This one is, indeed, a must for blues fans. Buddy Guy's story is compelling--from working in cotton as a child to being a world-wide acclaimed guitarist. The history he tells of other blues musicians over the decades, however, is priceless. After listening to this, you will probably be a greater fan of Buddy's and you will have loved all the stories he told along the way.
If you are a fan of the ABB, you will love the story of how the band was formed. The group's struggles are well documented, but you will likely learn a few things along the way. Any discussion of the ABB invariably includes "what ifs" and we are again left to wonder what music could have been created had Duane lived longer. Gregg's personal account appears to hold nothing back. I confess to being a fan and have worn out multiple vinyl copies of Fillmore East before finally switching to CDs. It is still one of the finest sets every produced. The story behind the cover photos was interesting--and probably not what you might have imagined. This is but one of many nuggets along the way. Will Patton's reading is spot on. He seems to capture Allman's soulful expression from the text to match what Allman delivers in performance. Patton's delivery adds tremendously to the story, giving it great realism. I would have given this an overall of 4.5 had that option been available.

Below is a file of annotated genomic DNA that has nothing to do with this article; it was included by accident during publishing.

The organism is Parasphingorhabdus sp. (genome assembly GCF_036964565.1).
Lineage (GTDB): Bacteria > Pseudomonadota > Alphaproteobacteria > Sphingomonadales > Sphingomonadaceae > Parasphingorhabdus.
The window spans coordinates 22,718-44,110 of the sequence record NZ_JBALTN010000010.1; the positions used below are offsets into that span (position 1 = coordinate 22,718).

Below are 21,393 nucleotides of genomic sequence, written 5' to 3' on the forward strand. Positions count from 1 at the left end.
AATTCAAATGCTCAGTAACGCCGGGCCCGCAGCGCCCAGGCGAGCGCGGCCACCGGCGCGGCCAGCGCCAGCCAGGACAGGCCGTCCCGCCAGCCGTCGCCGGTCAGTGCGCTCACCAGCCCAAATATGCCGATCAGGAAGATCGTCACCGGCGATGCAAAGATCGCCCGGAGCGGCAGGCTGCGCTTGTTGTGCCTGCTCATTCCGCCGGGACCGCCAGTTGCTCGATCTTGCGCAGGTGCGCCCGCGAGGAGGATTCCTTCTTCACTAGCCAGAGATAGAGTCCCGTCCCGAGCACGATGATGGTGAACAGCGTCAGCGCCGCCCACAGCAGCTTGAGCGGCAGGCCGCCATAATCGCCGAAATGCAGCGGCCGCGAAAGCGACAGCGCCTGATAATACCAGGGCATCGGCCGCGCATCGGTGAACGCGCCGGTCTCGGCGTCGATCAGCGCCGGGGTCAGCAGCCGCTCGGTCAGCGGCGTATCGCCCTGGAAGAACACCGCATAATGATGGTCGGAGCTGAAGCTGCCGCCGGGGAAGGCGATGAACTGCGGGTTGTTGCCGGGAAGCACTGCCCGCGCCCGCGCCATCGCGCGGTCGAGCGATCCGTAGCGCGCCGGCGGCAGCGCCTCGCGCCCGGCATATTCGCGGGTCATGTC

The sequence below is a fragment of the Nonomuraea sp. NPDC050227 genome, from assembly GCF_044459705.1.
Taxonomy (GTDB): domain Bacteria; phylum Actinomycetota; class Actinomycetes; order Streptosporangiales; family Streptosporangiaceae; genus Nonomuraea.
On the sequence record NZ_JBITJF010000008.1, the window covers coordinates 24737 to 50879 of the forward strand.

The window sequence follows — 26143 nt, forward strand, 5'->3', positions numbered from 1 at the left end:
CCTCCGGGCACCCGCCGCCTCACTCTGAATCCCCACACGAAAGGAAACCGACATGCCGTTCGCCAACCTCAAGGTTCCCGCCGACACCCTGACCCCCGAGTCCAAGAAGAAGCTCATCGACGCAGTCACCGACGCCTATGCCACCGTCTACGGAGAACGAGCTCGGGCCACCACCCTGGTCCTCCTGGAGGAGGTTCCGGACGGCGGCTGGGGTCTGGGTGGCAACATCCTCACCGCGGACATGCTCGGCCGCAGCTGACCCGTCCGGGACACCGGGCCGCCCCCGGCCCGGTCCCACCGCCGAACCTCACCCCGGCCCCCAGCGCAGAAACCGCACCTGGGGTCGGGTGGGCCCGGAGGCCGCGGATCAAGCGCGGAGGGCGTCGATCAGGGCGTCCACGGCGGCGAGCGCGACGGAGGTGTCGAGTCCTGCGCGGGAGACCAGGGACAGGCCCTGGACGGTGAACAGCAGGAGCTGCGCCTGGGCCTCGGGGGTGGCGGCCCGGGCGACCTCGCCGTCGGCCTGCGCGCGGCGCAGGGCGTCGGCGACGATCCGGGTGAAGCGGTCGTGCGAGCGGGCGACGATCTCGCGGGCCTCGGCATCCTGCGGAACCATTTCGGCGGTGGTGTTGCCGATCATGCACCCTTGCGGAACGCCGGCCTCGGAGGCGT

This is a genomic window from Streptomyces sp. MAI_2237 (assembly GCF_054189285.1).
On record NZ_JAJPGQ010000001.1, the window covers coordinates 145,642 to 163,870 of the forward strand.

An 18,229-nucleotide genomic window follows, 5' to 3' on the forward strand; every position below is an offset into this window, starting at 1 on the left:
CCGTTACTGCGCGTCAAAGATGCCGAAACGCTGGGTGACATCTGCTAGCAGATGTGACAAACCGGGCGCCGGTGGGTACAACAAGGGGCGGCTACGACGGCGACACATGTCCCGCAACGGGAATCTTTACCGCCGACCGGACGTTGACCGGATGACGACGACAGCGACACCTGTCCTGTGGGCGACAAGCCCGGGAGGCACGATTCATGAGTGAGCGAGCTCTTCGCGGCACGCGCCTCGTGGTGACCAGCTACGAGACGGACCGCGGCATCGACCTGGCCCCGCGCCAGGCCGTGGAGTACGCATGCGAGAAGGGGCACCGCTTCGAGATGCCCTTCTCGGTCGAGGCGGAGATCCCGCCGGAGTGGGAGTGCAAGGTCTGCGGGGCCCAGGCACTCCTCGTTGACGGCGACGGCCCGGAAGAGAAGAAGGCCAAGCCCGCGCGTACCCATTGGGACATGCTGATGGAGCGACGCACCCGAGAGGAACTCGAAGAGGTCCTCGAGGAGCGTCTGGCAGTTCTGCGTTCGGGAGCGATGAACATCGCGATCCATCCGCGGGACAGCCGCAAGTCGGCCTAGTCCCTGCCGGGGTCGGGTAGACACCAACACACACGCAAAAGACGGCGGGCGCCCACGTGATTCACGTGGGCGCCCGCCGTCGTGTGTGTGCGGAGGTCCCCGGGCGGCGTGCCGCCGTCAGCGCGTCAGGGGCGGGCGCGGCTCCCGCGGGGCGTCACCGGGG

Recommended if you really want to know Brother Ray, but be prepared for his candor. He makes no excuses and offers no apologies for his choices. His was a fascinating life and he was an amazing talent. I thought I knew something about him, but how little I knew was revealed with this memoir.